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East Grand residents, potential camp buyers wary of dam proposal

WESTON, Maine — Early last year, Jason Kreider of Darien, Connecticut., considered buying a camp on East Grand Lake.

He had spent many happy childhood summers on the lake, he said Thursday, and was excited about the possibility of passing on some cherished memories to his three children.

At that time, however, he hadn’t fully understood a significant issue that could impact not only the future of that lake and the surrounding waterways, but also the future of the entire region — a controversial proposal by a Baileyville pulp mill to abandon a dam it owns.

Views like this one of East Grand Lake in Danforth could be seriously changed if a proposal by Woodland Pulp to surrender its license to operate the Forest City hydroelectric dam goes forward. (Joseph Cyr)


In late 2016, Woodland Pulp asked the Federal Energy Regulatory Commission for permission to surrender its license to operate the Forest City hydroelectric dam on East Grand Lake.

The company said the cost of maintaining and operating the dam outweighed the benefit of using the electricity it generated.

But the residents, tourists, camp and business owners in the East Grand Lake area say the move would destroy the economy of the area, and that the dam is crucial to maintaining the water levels.

East Grand Lake is a massive waterbody that lies on the international border between Maine and New Brunswick.

Woodland Pulp officials have said meeting the federal agency’s requirements for operating the dam would cost the company $6 million more than it would make from any power generation during the 30-year life of the dam license, which was renewed in 2015.

“My best friend’s parents had a camp on East Grand,” Kreider said on Thursday. “And I was so lucky in that they invited me to visit them for a few weeks every summer starting from when I was about 10-years-old right up until I was a junior or senior in college.”

Kreider said that he wasn’t aware of the controversy over the dam until he started looking into buying a camp himself.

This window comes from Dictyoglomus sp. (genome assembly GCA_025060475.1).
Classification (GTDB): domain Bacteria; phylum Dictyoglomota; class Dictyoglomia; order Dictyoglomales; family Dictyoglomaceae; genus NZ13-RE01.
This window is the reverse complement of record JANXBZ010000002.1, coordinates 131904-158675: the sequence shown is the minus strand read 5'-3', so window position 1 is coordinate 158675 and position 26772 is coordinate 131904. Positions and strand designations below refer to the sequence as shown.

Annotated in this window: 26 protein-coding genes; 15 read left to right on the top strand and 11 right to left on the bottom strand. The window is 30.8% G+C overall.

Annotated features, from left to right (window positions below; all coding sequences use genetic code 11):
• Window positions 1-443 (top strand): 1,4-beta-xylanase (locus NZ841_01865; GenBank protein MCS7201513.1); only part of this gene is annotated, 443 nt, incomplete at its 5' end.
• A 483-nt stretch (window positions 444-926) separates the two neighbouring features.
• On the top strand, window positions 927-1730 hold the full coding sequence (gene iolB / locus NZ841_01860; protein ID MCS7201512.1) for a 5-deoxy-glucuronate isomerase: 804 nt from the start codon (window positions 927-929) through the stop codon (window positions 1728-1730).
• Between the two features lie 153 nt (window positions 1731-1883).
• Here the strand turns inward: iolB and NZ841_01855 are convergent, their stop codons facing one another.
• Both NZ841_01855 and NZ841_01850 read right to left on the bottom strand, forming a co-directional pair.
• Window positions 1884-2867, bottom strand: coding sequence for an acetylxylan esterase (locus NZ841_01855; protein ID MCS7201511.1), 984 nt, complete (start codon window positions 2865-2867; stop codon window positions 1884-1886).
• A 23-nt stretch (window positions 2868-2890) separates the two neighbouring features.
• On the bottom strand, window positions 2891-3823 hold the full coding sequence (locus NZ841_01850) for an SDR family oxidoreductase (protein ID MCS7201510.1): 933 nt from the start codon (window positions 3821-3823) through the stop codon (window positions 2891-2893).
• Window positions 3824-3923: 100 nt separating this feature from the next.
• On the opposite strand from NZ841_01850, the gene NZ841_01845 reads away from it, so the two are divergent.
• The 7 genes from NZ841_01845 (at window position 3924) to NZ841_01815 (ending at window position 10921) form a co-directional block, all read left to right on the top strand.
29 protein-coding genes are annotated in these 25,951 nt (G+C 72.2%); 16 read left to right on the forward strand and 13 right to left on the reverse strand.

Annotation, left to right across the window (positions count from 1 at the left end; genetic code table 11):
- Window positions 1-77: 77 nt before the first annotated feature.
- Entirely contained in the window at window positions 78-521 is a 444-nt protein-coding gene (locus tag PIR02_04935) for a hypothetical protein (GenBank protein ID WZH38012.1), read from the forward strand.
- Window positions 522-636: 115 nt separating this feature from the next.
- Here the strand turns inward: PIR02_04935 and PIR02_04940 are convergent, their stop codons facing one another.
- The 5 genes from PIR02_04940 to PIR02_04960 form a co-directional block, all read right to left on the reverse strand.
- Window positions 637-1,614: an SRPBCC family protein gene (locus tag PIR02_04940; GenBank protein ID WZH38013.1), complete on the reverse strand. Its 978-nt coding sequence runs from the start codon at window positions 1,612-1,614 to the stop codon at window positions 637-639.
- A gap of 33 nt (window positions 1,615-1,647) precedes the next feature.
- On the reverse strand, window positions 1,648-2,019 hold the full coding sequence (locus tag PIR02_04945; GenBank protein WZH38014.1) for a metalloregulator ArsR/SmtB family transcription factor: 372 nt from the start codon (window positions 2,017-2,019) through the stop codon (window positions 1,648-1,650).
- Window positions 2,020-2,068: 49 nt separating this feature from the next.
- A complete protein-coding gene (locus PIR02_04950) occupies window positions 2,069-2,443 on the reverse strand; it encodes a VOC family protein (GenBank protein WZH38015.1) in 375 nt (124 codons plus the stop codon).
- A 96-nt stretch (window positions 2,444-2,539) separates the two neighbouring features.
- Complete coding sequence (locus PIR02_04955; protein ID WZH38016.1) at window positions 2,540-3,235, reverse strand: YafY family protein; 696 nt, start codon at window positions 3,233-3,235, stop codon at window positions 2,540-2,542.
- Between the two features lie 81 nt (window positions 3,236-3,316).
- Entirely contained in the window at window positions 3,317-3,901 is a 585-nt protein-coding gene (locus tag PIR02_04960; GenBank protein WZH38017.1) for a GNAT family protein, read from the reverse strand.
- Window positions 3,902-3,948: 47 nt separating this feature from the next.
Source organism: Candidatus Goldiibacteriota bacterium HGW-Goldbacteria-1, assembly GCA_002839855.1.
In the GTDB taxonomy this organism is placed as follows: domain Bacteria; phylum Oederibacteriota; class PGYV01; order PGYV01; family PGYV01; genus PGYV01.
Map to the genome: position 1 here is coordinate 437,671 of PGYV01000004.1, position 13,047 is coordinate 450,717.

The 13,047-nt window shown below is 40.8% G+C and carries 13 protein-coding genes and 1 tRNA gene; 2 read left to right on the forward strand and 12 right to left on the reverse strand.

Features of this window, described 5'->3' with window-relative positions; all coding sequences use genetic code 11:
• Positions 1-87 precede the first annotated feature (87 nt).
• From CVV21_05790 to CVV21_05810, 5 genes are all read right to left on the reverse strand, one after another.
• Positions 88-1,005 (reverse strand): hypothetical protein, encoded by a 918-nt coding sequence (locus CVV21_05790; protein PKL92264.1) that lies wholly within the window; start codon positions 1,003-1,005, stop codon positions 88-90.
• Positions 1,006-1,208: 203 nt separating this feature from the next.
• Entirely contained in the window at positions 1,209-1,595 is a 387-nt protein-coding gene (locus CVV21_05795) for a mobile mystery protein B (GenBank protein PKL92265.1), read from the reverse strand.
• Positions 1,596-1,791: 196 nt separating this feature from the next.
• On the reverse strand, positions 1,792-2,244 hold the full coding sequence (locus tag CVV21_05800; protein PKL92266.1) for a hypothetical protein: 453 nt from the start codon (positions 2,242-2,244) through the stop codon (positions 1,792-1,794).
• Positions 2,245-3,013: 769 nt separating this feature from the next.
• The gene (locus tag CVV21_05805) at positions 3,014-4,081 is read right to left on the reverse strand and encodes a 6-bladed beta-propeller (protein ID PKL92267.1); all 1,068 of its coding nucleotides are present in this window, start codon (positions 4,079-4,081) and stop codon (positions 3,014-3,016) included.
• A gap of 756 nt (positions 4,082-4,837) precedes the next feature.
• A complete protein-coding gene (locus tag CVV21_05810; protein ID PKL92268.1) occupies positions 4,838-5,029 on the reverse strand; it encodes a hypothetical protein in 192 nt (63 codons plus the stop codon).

“Certainly, that will impact my decision,” he said. “Because who wants to purchase a camp if the value of it is going to suddenly decrease, or if the water levels in the lake are going to go down?”

Krieider’s remarks are familiar to Wayne Smith, who operates First Settlers Lodge in Weston with his wife, Denise. He said that he fears for the entire local economy  if Woodland Pulp is allowed to surrender its license.

“I believe it would be devastating for the camp owners, businesses and those who rely on the lake to make their living,” he said on Friday. “So essentially, the entire economic area of this region. So much income that is earned by these gas stations, lodges and guide services comes from the lakes.”

Elbridge Cleaves, a lifelong Weston resident, was one of more than 100 people who attended a rally to save the dam at First Settlers Lodge earlier this month. A member of the Greater East Grand Planning Group, he noted that the region is blessed to have a wealth of natural resources and recreation. He stressed that such gifts can’t afford to be lost.

“That’s our base, our economic base,” he said. “Anything that affects that negatively affects our area negatively.” 

In June 2018, the International Joint Commission St. Croix River Watershed Board met in Danforth. Pamela J. Lombard, a hydrologist with the U.S. Geological Survey Maine Water Science Center in Augusta, conducted a study to estimate the unregulated monthly, annual and peak streamflows on the impacted waterways. She told the crowd that the report showed “average monthly lake levels would likely be from 1.8 feet to 5.4 feet lower with the gates of the Forest City dam opened than they have been historically.”

That angered several residents in the crowd, who said that when water levels in East Grand Lake sank in 1969, the lake turned into a muddy waterbody that few could access.

Smith said that he “can imagine anyone who is looking to buy a camp here or who owns a camp here” would be concerned knowing that information.

“I mean, it is awful not knowing what the future of the lake might look like,” he said on Friday.

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